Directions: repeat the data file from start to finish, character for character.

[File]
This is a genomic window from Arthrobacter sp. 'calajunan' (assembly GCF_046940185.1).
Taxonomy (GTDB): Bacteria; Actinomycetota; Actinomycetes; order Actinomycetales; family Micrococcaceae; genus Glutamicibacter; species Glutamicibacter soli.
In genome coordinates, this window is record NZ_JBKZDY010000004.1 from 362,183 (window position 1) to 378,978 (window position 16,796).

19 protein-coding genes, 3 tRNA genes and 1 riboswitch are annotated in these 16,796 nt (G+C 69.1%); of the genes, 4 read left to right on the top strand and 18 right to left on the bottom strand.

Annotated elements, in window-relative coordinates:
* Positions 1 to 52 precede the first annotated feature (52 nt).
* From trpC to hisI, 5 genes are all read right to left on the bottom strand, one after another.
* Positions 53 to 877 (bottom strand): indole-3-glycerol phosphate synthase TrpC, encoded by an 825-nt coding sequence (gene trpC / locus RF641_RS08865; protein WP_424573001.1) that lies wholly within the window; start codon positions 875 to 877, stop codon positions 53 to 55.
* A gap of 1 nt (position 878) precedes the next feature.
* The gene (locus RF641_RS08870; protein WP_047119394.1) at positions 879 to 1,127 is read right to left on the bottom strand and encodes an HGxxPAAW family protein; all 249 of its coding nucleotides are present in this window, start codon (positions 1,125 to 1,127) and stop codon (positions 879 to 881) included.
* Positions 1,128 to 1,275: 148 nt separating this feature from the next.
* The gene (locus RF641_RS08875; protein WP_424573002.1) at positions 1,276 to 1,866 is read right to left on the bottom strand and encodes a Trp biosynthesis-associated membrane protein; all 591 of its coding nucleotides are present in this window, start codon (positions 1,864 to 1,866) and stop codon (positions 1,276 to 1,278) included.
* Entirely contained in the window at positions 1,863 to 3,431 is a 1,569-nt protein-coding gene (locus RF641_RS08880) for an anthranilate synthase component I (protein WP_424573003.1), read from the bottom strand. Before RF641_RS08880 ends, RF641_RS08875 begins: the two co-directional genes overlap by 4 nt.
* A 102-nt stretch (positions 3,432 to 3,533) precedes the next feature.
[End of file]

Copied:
This is a genomic window from Arthrobacter sp. 'calajunan' (assembly GCF_046940185.1).
Taxonomy (GTDB): Bacteria; Actinomycetota; Actinomycetes; order Actinomycetales; family Micrococcaceae; genus Glutamicibacter; species Glutamicibacter soli.
In genome coordinates, this window is record NZ_JBKZDY010000004.1 from 362,183 (window position 1) to 378,978 (window position 16,796).

19 protein-coding genes, 3 tRNA genes and 1 riboswitch are annotated in these 16,796 nt (G+C 69.1%); of the genes, 4 read left to right on the top strand and 18 right to left on the bottom strand.

Annotated elements, in window-relative coordinates:
* Positions 1 to 52 precede the first annotated feature (52 nt).
* From trpC to hisI, 5 genes are all read right to left on the bottom strand, one after another.
* Positions 53 to 877 (bottom strand): indole-3-glycerol phosphate synthase TrpC, encoded by an 825-nt coding sequence (gene trpC / locus RF641_RS08865; protein WP_424573001.1) that lies wholly within the window; start codon positions 875 to 877, stop codon positions 53 to 55.
* A gap of 1 nt (position 878) precedes the next feature.
* The gene (locus RF641_RS08870; protein WP_047119394.1) at positions 879 to 1,127 is read right to left on the bottom strand and encodes an HGxxPAAW family protein; all 249 of its coding nucleotides are present in this window, start codon (positions 1,125 to 1,127) and stop codon (positions 879 to 881) included.
* Positions 1,128 to 1,275: 148 nt separating this feature from the next.
* The gene (locus RF641_RS08875; protein WP_424573002.1) at positions 1,276 to 1,866 is read right to left on the bottom strand and encodes a Trp biosynthesis-associated membrane protein; all 591 of its coding nucleotides are present in this window, start codon (positions 1,864 to 1,866) and stop codon (positions 1,276 to 1,278) included.
* Entirely contained in the window at positions 1,863 to 3,431 is a 1,569-nt protein-coding gene (locus RF641_RS08880) for an anthranilate synthase component I (protein WP_424573003.1), read from the bottom strand. Before RF641_RS08880 ends, RF641_RS08875 begins: the two co-directional genes overlap by 4 nt.
* A 102-nt stretch (positions 3,432 to 3,533) precedes the next feature.